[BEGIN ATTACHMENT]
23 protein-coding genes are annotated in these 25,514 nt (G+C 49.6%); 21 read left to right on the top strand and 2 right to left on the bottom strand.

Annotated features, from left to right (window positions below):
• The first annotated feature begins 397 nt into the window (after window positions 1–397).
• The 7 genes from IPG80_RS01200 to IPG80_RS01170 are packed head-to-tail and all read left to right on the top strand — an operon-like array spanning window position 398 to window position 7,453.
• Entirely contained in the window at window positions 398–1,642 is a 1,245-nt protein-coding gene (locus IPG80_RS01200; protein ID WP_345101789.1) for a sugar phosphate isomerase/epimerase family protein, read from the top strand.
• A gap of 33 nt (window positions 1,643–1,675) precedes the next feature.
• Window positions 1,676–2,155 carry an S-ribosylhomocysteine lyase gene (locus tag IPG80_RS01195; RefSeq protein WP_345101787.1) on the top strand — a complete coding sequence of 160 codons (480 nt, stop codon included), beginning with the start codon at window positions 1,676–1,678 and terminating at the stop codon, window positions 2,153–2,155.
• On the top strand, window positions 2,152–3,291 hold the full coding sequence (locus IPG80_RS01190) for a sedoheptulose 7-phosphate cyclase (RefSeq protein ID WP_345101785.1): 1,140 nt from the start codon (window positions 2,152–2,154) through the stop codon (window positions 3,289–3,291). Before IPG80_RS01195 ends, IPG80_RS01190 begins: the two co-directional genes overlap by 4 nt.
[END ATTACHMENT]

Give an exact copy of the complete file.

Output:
23 protein-coding genes are annotated in these 25,514 nt (G+C 49.6%); 21 read left to right on the top strand and 2 right to left on the bottom strand.

Annotated features, from left to right (window positions below):
• The first annotated feature begins 397 nt into the window (after window positions 1–397).
• The 7 genes from IPG80_RS01200 to IPG80_RS01170 are packed head-to-tail and all read left to right on the top strand — an operon-like array spanning window position 398 to window position 7,453.
• Entirely contained in the window at window positions 398–1,642 is a 1,245-nt protein-coding gene (locus IPG80_RS01200; protein ID WP_345101789.1) for a sugar phosphate isomerase/epimerase family protein, read from the top strand.
• A gap of 33 nt (window positions 1,643–1,675) precedes the next feature.
• Window positions 1,676–2,155 carry an S-ribosylhomocysteine lyase gene (locus tag IPG80_RS01195; RefSeq protein WP_345101787.1) on the top strand — a complete coding sequence of 160 codons (480 nt, stop codon included), beginning with the start codon at window positions 1,676–1,678 and terminating at the stop codon, window positions 2,153–2,155.
• On the top strand, window positions 2,152–3,291 hold the full coding sequence (locus IPG80_RS01190) for a sedoheptulose 7-phosphate cyclase (RefSeq protein ID WP_345101785.1): 1,140 nt from the start codon (window positions 2,152–2,154) through the stop codon (window positions 3,289–3,291). Before IPG80_RS01195 ends, IPG80_RS01190 begins: the two co-directional genes overlap by 4 nt.